Travel Lessons on Living with Abandon

Swimming in CroatiaThere’s something freeing about buying a plane ticket, grabbing your carry-on bags and your passport and heading to a foreign country with no concrete plans in place. It forces you to live in the moment instead of wallowing in the past or looking forward to the future.

It’s so very difficult to live with abandon when you’re in your normal daily life. There are work deadlines, soccer practices, schools functions, and bills to pay, which forces us to be on a schedule constantly.

The next time you travel, don’t have a plan. Book a room for the first night you arrive and leave the rest open for adventure.

Hvar, Croatia: Fast Ferries, Fast Times

Hvar Ferry“I don’t know why everyone is panicking,” is not what you want to hear from a ferry boat steward when you’re bobbing around in the Adriatic Sea.

We had arrived at the harbor in Split at 3pm after a long day of driving from Dubrovnik to Mostar (Bosnia) and then to Split. Our driver had a quick chat with a man on the ferry dock and assured us the next ferry to Hvar (pronounced Huar) was at 4pm. Fantastic. Only an hour to kill before heading to our island paradise.

We walked up to the ticket window to buy tickets and were informed that the next ferry was leaving at 6pm not 4pm. We paid the extra Kuna (Croatian currency) for the “fast” boat, which would get us to Hvar in one hour instead of two, and then tried to decide what to do for the next three hours.

The walkway along the harbor was dotted with cafes, touristy trinket kiosks, a bus station, and a lot of students sporting backpacks. It was 96 degrees and smelled like a combination of cigarettes and hippies. We settled on a cafe that had shade and the fewest people smoking.

The only food options were sandwiches and savory pastries that looked like they had been sitting in the full sun all day, but what are you gonna do. We killed the next three hours eating lukewarm pigs in a blanket type pastries, drinking Coke Zero and coffee and trying to forget how hot it was.

We randomly met a Scottish guy named Stevie based on the fact that we needed each other to watch our bags while we took turns going to the pay toilet. Note to self: always carry 5 Kuna in coins, because there’s no such thing as a free lunch or a free pee in Croatia.

At 5:30pm we started noticing that people were starting to line up for the ferries, so we happily jumped up and walked over to the pier with Scottish Stevie. We got in line for the first boat we came to and got halfway through the line before someone told us the boat was going to Vis not Hvar.

We finally found the right line for the right boat and joined the queue. It was not one of the big lumbering ferries that you can drive cars onto, but a sleek catamaran that looked like an Airbus inside. And the A/C was on! Oh happy day. We each grabbed an aisle seat so as not to get trapped between anyone who hadn’t showered in a week, or anyone who looked like they might be the seasick type.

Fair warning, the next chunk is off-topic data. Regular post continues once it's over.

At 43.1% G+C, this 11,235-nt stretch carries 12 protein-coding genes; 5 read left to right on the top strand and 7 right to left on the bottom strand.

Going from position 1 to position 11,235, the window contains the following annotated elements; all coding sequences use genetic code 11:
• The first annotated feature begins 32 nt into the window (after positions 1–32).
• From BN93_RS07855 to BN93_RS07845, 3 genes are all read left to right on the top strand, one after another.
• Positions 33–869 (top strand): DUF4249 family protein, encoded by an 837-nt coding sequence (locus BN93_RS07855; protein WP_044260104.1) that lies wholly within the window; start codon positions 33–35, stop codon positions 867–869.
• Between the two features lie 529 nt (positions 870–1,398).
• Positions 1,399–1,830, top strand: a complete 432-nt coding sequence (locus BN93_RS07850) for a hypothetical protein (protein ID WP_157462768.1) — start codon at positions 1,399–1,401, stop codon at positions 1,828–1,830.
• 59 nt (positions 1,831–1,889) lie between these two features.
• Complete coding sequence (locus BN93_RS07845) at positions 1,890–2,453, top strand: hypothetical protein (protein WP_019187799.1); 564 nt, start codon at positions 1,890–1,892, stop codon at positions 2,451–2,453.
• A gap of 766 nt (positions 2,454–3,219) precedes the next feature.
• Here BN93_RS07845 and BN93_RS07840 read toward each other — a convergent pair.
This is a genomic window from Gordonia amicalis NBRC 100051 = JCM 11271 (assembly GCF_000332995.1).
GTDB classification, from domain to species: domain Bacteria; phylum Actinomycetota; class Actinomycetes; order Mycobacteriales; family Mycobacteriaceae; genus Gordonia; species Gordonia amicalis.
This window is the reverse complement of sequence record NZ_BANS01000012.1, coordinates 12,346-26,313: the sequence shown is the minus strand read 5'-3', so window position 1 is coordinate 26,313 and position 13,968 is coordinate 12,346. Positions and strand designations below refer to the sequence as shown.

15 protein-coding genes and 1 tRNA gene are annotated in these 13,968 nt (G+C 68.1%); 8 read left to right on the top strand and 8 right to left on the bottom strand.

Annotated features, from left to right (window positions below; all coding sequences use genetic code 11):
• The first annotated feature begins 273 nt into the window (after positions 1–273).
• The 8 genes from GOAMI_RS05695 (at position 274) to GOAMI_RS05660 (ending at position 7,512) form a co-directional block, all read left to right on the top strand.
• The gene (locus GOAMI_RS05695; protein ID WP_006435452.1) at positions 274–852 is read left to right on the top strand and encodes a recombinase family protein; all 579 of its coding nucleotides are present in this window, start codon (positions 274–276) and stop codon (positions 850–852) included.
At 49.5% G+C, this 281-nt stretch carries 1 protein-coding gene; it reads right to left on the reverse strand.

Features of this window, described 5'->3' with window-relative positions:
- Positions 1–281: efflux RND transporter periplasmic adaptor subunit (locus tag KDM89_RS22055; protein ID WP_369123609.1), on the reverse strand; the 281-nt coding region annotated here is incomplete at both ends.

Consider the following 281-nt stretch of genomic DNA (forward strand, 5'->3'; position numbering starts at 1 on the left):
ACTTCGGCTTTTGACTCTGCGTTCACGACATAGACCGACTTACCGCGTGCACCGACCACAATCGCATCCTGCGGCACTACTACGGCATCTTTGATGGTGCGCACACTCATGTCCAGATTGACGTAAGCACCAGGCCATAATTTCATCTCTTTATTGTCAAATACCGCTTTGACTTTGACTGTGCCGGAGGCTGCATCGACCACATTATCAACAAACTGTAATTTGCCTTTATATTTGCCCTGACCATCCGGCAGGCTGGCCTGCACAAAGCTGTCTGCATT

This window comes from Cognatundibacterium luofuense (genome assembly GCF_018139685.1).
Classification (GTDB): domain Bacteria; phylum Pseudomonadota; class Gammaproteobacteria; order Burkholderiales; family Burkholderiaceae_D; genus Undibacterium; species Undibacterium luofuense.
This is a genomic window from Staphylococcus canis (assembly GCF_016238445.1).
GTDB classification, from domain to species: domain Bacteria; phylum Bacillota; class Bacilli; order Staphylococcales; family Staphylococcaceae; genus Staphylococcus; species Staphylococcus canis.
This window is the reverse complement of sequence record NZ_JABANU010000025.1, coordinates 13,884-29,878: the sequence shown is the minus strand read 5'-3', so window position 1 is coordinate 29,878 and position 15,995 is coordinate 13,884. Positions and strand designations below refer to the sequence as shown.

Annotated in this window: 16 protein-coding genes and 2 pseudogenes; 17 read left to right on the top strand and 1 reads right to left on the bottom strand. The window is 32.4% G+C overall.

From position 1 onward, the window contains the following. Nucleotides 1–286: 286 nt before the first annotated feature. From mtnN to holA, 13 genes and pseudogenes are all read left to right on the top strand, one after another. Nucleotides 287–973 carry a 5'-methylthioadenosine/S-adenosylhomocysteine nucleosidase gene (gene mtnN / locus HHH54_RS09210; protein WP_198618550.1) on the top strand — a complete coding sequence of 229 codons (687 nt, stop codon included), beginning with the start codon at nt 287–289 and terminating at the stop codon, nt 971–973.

As soon as the boat got underway Stevie offered to buy a round of drinks. “What do you want? Gin and tonic? Vodka? Wine?” he said. “I don’t know,” I said. “Surprise me.”

When Stevie finally returned he had a bottle of water, a Coke Zero, a beer and a glass of white wine. “What happened to the gin and the vodka option?” I asked. He explained, “I asked for a gin and tonic. They were out of gin. They told me they had vodka, so I asked for a vodka tonic. No tonic. I asked what mixers they had, and they said Orangina. So I got you a glass of white wine.” You can always trust a Scottish guy when it comes to booze.

Just as I was beginning to enjoy my glass of wine we started to hit some chop. The further we got from Split the worse it got. The guy next to me was fanning his girlfriend who looked like she was going to blow at any minute. It was 6:50pm, and we were supposed to arrive at 7pm, so we all figured we could keep our lunch down for 10 more minutes. Then the boat started to slow down.

When a ferry starts to slow down it usually means one of two things: you’re close to port, or you’ve lost power and the captain is about to hand out oars. I decided to survey the situation, and when I stood up to look out the window over the bow I could see we were still miles away from Hvar.

We were all speculating as to why we were cruising at less than warp speed when one of the uniformed stewards came by and said, “I don’t know why everyone is panicking. One of the engines sucked in a piece of wood and had to be shut down, so we are only using one engine right now.” Well thank goodness we didn’t hit a body. It was just a piece of wood. We were limping along on one engine, and our “fast” boat was now a slow boat that turned the 1-hour cruising time into almost two.

We did finally make it to the port of Hvar under our own power, disembarked with a throng of 20-somethings on holiday, and realized we had just landed ourselves in the middle of Croatia’s version of Cabo during Spring Break. My girlfriend and I silently wondered if we had made the right decision, booking five days on Hvar. On the other hand, young Scottish Stevie announced (with a huge smile on his face) that he was going to call his boss and ask for an extra week off.

Single Parents Can’t Take Sabbaticals